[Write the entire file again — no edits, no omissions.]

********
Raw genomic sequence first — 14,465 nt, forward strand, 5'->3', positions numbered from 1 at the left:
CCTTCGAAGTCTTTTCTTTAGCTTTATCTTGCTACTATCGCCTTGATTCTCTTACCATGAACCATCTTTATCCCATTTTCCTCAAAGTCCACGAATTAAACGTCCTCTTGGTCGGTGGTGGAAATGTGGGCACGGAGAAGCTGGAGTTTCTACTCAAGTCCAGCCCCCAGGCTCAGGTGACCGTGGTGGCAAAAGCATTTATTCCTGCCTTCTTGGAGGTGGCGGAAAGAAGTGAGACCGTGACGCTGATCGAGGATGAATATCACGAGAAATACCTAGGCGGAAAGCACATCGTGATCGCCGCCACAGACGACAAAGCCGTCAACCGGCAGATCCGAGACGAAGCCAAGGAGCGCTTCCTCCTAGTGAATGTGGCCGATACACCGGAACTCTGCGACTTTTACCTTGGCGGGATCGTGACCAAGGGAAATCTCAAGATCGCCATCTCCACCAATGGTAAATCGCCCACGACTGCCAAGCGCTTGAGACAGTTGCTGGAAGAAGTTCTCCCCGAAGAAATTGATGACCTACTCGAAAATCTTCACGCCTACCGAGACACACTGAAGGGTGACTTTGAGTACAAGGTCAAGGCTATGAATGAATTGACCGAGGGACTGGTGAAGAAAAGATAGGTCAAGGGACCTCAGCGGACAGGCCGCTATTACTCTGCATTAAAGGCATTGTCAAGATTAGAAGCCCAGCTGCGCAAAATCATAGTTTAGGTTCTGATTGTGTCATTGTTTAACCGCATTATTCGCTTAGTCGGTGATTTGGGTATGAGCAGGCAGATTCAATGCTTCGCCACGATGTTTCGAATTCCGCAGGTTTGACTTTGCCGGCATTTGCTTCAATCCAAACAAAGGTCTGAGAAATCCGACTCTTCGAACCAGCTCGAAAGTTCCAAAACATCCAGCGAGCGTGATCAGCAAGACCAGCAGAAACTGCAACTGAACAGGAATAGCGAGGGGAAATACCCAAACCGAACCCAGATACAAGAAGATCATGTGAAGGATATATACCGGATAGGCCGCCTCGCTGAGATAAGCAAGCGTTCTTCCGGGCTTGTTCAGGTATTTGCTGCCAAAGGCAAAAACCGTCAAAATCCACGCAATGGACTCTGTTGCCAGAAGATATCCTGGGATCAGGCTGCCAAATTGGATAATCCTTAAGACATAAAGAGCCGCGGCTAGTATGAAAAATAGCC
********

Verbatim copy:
Raw genomic sequence first — 14,465 nt, forward strand, 5'->3', positions numbered from 1 at the left:
CCTTCGAAGTCTTTTCTTTAGCTTTATCTTGCTACTATCGCCTTGATTCTCTTACCATGAACCATCTTTATCCCATTTTCCTCAAAGTCCACGAATTAAACGTCCTCTTGGTCGGTGGTGGAAATGTGGGCACGGAGAAGCTGGAGTTTCTACTCAAGTCCAGCCCCCAGGCTCAGGTGACCGTGGTGGCAAAAGCATTTATTCCTGCCTTCTTGGAGGTGGCGGAAAGAAGTGAGACCGTGACGCTGATCGAGGATGAATATCACGAGAAATACCTAGGCGGAAAGCACATCGTGATCGCCGCCACAGACGACAAAGCCGTCAACCGGCAGATCCGAGACGAAGCCAAGGAGCGCTTCCTCCTAGTGAATGTGGCCGATACACCGGAACTCTGCGACTTTTACCTTGGCGGGATCGTGACCAAGGGAAATCTCAAGATCGCCATCTCCACCAATGGTAAATCGCCCACGACTGCCAAGCGCTTGAGACAGTTGCTGGAAGAAGTTCTCCCCGAAGAAATTGATGACCTACTCGAAAATCTTCACGCCTACCGAGACACACTGAAGGGTGACTTTGAGTACAAGGTCAAGGCTATGAATGAATTGACCGAGGGACTGGTGAAGAAAAGATAGGTCAAGGGACCTCAGCGGACAGGCCGCTATTACTCTGCATTAAAGGCATTGTCAAGATTAGAAGCCCAGCTGCGCAAAATCATAGTTTAGGTTCTGATTGTGTCATTGTTTAACCGCATTATTCGCTTAGTCGGTGATTTGGGTATGAGCAGGCAGATTCAATGCTTCGCCACGATGTTTCGAATTCCGCAGGTTTGACTTTGCCGGCATTTGCTTCAATCCAAACAAAGGTCTGAGAAATCCGACTCTTCGAACCAGCTCGAAAGTTCCAAAACATCCAGCGAGCGTGATCAGCAAGACCAGCAGAAACTGCAACTGAACAGGAATAGCGAGGGGAAATACCCAAACCGAACCCAGATACAAGAAGATCATGTGAAGGATATATACCGGATAGGCCGCCTCGCTGAGATAAGCAAGCGTTCTTCCGGGCTTGTTCAGGTATTTGCTGCCAAAGGCAAAAACCGTCAAAATCCACGCAATGGACTCTGTTGCCAGAAGATATCCTGGGATCAGGCTGCCAAATTGGATAATCCTTAAGACATAAAGAGCCGCGGCTAGTATGAAAAATAGCC